Political transitions in Burma are creating new opportunities for local organizations to engage as intermediaries between community members and local government authorities. USAID is supporting four such organizations to implement participatory community resource documentation activities in four regions of Burma: Ayeyarwaddy, Shan, Sagaing, and Bago. These activities involve community-led participatory mapping to support land dispute resolution, land use planning and clarifications of community resource rights. This type of bottom-up, participatory approach is new to Burma’s rapidly changing context and introduces new challenges to local organizations. To help bridge these gaps, USAID’s Land Tenure Project (LTP) staff provide a mix of formal trainings and field-based technical assistance to build the capacity of these organizations. Trainings focus on skills to implement field-based interviews for land resource assessments, mobile data collection, fundamentals of photography, participatory mapping, and geographic information systems (GIS).
Soe Naing Htay, a training participant who works for the Myanmar Institute for Integrated Development, said, “Before I joined to trainings provided by LTP, mapping was quite a new subject to me. But after being participating at several trainings broadens my knowledge and spurs my curiosity on mapping technologies.”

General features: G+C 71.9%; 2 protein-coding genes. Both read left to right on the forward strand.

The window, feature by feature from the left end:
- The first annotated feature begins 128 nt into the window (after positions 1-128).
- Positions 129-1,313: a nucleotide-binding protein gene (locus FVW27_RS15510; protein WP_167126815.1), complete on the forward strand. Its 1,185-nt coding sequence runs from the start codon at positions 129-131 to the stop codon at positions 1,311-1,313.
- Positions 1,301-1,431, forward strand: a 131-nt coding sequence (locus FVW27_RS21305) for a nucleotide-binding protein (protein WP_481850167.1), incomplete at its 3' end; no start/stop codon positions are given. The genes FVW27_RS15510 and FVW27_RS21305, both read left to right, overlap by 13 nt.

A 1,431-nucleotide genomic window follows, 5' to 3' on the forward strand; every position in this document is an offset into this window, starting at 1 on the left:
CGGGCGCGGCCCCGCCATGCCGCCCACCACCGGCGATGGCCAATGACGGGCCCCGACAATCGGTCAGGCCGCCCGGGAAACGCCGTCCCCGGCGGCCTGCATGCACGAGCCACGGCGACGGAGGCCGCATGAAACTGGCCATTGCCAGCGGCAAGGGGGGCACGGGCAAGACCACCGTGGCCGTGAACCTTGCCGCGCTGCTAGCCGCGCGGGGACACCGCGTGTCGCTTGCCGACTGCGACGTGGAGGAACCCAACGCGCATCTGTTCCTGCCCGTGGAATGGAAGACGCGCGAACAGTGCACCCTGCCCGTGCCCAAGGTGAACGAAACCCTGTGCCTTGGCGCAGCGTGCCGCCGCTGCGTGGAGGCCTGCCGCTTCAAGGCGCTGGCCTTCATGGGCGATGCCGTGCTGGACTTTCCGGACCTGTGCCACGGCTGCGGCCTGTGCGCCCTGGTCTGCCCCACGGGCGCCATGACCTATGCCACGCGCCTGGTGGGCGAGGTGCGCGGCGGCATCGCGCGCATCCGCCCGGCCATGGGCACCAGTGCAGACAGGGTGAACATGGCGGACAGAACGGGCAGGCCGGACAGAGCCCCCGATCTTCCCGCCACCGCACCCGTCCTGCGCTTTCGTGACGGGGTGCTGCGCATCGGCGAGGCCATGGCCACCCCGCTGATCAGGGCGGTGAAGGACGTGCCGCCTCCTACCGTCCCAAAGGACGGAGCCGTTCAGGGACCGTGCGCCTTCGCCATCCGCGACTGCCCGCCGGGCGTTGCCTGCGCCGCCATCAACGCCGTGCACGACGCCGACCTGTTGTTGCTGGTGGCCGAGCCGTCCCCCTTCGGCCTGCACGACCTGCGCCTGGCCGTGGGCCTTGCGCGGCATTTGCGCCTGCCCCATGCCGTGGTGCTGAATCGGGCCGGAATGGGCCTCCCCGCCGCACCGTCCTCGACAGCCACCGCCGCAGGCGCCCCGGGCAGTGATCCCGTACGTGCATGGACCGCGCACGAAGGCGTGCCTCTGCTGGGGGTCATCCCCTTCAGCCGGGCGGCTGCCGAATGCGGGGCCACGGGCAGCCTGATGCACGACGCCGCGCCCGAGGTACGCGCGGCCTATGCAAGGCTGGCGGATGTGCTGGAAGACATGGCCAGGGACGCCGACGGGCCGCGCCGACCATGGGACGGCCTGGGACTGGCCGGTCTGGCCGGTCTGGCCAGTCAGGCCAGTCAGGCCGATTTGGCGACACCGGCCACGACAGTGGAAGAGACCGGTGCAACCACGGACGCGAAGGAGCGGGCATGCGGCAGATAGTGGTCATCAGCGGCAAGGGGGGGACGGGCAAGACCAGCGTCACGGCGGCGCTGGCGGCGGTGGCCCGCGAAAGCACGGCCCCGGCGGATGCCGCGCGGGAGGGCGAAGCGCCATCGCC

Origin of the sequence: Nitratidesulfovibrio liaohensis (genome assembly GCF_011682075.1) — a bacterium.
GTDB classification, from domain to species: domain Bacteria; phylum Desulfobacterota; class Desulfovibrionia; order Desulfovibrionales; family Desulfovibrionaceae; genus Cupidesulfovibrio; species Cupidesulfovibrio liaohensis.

Formal training builds critical skills for land tenure partners and develops a network of local organizations that can be service providers capable of addressing land tenure issues in Burma. While building mapping skills, LTP project staff also support and develop each organization’s ability to engage with government stakeholders for recognition of mapping efforts. This effort is fundamental to building trust and constructive relationships among the government, civil society, and local communities – a critical element for Burma’s continued development.